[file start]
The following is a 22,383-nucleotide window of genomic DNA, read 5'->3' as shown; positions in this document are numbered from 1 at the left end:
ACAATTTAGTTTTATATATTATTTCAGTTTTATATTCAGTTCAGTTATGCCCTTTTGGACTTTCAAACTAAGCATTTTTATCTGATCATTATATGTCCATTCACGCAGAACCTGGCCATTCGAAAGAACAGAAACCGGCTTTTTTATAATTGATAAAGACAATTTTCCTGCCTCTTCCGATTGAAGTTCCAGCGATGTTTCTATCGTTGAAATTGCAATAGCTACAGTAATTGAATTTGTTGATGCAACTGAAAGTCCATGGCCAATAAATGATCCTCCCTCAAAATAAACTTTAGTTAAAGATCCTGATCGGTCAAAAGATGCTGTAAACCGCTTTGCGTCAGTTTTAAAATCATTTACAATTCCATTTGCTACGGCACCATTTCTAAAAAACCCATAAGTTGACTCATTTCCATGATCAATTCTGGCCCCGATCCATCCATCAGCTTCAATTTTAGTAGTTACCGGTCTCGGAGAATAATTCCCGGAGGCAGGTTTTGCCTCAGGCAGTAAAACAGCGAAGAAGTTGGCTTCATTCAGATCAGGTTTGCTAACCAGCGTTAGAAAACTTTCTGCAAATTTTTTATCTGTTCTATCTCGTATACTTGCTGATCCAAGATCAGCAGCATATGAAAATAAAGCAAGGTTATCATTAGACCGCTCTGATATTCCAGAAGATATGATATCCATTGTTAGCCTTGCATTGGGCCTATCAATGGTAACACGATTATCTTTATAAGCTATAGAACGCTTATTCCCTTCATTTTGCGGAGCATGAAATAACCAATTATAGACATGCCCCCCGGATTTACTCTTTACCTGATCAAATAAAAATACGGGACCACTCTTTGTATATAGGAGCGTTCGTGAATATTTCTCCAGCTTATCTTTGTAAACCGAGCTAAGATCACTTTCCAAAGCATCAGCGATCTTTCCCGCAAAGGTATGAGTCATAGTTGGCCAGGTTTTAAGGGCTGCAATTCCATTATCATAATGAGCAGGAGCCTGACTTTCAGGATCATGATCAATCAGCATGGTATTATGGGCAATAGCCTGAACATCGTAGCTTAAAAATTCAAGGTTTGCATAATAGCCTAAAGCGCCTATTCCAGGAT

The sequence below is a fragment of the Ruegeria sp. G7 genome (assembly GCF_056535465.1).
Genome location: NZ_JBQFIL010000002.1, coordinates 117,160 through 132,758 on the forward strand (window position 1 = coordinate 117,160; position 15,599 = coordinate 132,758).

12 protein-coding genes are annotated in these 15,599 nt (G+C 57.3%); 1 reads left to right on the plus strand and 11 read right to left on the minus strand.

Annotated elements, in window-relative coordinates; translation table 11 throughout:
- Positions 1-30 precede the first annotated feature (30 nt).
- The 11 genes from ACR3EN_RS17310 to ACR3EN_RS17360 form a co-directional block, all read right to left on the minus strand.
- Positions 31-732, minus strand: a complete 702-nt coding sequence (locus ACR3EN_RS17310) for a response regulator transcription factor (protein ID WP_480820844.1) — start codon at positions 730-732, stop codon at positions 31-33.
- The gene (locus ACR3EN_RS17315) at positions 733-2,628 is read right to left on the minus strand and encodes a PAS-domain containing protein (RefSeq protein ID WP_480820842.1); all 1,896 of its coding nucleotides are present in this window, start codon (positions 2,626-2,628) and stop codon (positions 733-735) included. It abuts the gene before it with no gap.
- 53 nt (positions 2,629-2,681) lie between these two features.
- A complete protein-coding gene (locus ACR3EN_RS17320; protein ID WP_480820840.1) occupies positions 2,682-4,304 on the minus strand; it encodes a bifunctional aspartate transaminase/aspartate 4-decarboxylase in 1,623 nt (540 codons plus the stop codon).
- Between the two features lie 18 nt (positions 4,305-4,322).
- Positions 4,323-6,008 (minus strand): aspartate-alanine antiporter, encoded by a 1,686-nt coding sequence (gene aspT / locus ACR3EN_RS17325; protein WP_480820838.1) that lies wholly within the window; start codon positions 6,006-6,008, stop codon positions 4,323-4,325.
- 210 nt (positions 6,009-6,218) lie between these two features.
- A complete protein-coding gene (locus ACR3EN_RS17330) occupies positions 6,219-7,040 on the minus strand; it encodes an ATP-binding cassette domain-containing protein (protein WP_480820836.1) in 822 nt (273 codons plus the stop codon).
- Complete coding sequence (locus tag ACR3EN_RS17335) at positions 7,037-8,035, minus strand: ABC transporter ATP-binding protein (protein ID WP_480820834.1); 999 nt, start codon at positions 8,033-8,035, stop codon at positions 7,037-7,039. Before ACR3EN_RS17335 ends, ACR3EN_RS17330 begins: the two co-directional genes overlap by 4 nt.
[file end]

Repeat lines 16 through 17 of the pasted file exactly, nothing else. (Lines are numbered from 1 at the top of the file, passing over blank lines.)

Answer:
- A complete protein-coding gene (locus ACR3EN_RS17330) occupies positions 6,219-7,040 on the minus strand; it encodes an ATP-binding cassette domain-containing protein (protein WP_480820836.1) in 822 nt (273 codons plus the stop codon).
- Complete coding sequence (locus tag ACR3EN_RS17335) at positions 7,037-8,035, minus strand: ABC transporter ATP-binding protein (protein ID WP_480820834.1); 999 nt, start codon at positions 8,033-8,035, stop codon at positions 7,037-7,039. Before ACR3EN_RS17335 ends, ACR3EN_RS17330 begins: the two co-directional genes overlap by 4 nt.